Sleep is proving to be a struggle right now for many children.
The upending of schedules, home learning, and uncertainty that the Coronavirus situation has lent to daily life are all likely contributors to nighttime restlessness.
Adding to this current wave of insomnia are longer daylight hours as summer approaches, and already existing sleep challenges that many children and teenagers experience who have learning and developmental disorders, anxiety, or other conditions such as autism and ADHD.
“Many of us adults are having a hard time relaxing and sleeping with the added stressors we are all facing right now,” says Child Neurology Consultant’s board-certified child neurologist Dr. Lindsay Elton. “It is important to acknowledge that your kiddo is having a hard time and regularly talk with them about their fears and frustrations. Allowing them to get a few things off their chest each day may be a good first step in helping them to relax and hopefully get set up for a better night’s sleep.”
Other tips that Dr. Elton recommends to help with your child’s sleep include:
1. Stick to your regular sleep schedule.
Go about your bedtime routine as you normally would if we were still in school. Bath and stories done at the same time, or following whatever wind-down rituals you usually have. Also, wake-up at the same time each day, as sleeping in too late can have a negative impact on falling asleep later at night.
2. Keep kids active.
Make sure your child is getting enough physical activity during the day to tire them out. Have them run around outside, go for a bike ride, try a virtual dance class — as much as possible use up all that stored up and nervous energy. Family walks or bike rides in the early evening are a great idea also when it’s still light out before bedtime.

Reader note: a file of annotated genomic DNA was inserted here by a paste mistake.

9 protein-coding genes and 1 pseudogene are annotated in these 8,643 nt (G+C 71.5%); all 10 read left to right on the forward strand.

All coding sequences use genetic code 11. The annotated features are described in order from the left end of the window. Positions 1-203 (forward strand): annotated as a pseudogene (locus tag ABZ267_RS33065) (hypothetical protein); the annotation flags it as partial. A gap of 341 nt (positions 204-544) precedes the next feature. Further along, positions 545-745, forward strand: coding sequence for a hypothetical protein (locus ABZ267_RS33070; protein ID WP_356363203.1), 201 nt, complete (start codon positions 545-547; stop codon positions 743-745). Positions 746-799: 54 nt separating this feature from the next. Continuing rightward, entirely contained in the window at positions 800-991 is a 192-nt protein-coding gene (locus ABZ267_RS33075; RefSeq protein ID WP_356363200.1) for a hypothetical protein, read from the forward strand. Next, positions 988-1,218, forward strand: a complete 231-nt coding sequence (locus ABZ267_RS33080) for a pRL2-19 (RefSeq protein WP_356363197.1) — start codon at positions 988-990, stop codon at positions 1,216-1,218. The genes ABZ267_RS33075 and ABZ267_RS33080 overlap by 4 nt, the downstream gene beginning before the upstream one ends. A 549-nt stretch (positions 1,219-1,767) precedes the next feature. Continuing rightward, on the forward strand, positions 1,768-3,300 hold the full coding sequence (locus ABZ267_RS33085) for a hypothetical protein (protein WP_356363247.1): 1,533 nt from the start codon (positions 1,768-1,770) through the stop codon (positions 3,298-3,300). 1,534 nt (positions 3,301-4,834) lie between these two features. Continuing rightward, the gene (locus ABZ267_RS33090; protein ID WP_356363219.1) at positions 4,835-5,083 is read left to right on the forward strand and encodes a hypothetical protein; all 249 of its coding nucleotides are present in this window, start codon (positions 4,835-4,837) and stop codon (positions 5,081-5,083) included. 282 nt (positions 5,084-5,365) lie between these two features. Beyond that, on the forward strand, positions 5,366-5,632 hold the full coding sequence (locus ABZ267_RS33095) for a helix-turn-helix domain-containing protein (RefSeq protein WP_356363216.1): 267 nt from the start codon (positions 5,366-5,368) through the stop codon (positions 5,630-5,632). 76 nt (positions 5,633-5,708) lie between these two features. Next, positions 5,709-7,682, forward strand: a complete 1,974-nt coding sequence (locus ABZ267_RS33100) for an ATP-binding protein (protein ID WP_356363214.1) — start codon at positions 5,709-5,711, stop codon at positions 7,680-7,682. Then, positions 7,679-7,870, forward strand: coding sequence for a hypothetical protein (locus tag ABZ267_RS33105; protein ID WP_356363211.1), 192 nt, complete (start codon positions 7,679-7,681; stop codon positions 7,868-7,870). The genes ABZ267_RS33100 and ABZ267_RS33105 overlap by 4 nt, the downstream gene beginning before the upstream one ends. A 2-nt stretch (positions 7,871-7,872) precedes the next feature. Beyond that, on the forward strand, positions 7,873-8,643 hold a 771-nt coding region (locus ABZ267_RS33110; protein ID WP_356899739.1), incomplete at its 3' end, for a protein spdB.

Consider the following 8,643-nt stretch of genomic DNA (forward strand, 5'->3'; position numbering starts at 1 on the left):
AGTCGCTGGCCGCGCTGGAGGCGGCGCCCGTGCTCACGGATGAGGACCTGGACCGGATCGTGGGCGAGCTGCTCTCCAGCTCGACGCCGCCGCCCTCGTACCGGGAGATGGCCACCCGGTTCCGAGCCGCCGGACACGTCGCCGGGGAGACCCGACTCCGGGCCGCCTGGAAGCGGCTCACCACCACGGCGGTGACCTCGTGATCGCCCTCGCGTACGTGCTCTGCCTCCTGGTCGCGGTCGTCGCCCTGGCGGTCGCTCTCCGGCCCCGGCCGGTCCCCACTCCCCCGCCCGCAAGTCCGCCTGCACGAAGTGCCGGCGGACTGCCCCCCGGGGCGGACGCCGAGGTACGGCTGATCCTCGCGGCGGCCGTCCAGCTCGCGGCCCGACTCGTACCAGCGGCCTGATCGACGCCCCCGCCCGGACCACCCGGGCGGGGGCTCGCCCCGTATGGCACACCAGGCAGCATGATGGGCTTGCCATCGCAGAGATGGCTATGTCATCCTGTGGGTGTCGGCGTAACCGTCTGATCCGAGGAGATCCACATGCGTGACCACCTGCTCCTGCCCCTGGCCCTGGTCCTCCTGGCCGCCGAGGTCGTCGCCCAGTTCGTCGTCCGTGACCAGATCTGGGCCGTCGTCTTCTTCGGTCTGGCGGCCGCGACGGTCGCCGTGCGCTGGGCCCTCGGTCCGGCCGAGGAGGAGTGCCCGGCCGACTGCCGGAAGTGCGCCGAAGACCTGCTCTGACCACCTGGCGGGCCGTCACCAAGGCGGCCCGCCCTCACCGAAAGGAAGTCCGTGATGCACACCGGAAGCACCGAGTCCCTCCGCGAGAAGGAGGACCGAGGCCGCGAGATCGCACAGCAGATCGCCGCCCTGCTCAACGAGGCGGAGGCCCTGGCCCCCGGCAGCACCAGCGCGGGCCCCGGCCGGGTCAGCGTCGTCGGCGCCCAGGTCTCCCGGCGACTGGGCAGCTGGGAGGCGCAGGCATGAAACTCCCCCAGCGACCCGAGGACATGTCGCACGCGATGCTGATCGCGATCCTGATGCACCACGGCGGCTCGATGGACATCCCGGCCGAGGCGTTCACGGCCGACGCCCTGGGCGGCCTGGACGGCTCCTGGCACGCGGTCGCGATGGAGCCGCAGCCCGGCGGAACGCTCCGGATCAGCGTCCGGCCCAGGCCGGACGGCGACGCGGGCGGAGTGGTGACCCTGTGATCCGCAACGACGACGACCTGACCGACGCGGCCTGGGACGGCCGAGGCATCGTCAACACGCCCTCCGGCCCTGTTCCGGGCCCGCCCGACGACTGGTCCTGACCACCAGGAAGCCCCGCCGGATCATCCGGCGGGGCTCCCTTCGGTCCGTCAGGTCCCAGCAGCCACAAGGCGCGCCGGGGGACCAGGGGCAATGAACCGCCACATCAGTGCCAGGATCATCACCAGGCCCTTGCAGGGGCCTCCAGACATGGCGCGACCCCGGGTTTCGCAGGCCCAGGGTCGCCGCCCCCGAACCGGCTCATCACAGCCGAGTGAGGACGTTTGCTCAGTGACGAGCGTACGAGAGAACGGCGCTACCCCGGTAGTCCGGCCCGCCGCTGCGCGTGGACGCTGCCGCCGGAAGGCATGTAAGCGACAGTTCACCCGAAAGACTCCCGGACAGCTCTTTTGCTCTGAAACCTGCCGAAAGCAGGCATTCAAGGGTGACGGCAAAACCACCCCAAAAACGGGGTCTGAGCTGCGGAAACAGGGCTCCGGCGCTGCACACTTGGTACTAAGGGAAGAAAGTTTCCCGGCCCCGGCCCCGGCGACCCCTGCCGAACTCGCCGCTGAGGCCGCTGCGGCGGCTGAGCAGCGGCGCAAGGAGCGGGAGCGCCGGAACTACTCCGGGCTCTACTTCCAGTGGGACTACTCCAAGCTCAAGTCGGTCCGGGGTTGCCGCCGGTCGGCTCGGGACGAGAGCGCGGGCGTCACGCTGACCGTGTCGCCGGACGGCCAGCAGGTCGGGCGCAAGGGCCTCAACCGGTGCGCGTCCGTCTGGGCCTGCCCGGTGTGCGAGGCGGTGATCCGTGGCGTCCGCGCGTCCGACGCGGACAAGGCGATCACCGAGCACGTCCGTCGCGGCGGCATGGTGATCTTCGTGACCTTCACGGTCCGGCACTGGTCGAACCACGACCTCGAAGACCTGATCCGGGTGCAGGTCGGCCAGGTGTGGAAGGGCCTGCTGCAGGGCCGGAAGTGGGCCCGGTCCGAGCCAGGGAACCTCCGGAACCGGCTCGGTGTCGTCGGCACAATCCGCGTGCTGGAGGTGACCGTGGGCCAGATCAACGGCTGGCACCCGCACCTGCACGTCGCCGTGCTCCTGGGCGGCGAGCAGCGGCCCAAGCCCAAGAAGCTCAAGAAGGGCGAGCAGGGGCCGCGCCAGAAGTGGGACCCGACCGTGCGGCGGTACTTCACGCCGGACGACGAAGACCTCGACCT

3. Limit screen time right before bed.
Kids are plugged in more than usual during the day right now, so they don’t really need any extra screen time at night. Blue light from phones, tablets, and other devices has been shown to decrease melatonin production–which is the hormone that promotes sleep. Read books, play games, do an art project, or some other non-screen entertainment before bed.
4. Be cautious with Coronavirus news on TV.
It is important to talk about what is going on in the world with your kids right now, but some news coverage on TV might be overwhelming and frightening to them–especially if they tune in right before bedtime. Watch out for what they are watching on TV or seeing online. There are many ways to approach this subject in gentler, more kid-friendly terms.
5. Be a good role model.
Children look up to parents above anyone else for clues on how to act. If you are relaxed in the evening and ready to settle down, they will be too. Try putting your pajamas on at the same time they do so they see that everyone in the house is ready to call it a day.
Additional help for healthy sleep habits can be found here.
If your child’s sleep struggle is ongoing, there are medications available to help. Please contact us here for an appointment with one of our pediatric specialists and to learn about our current telehealth services.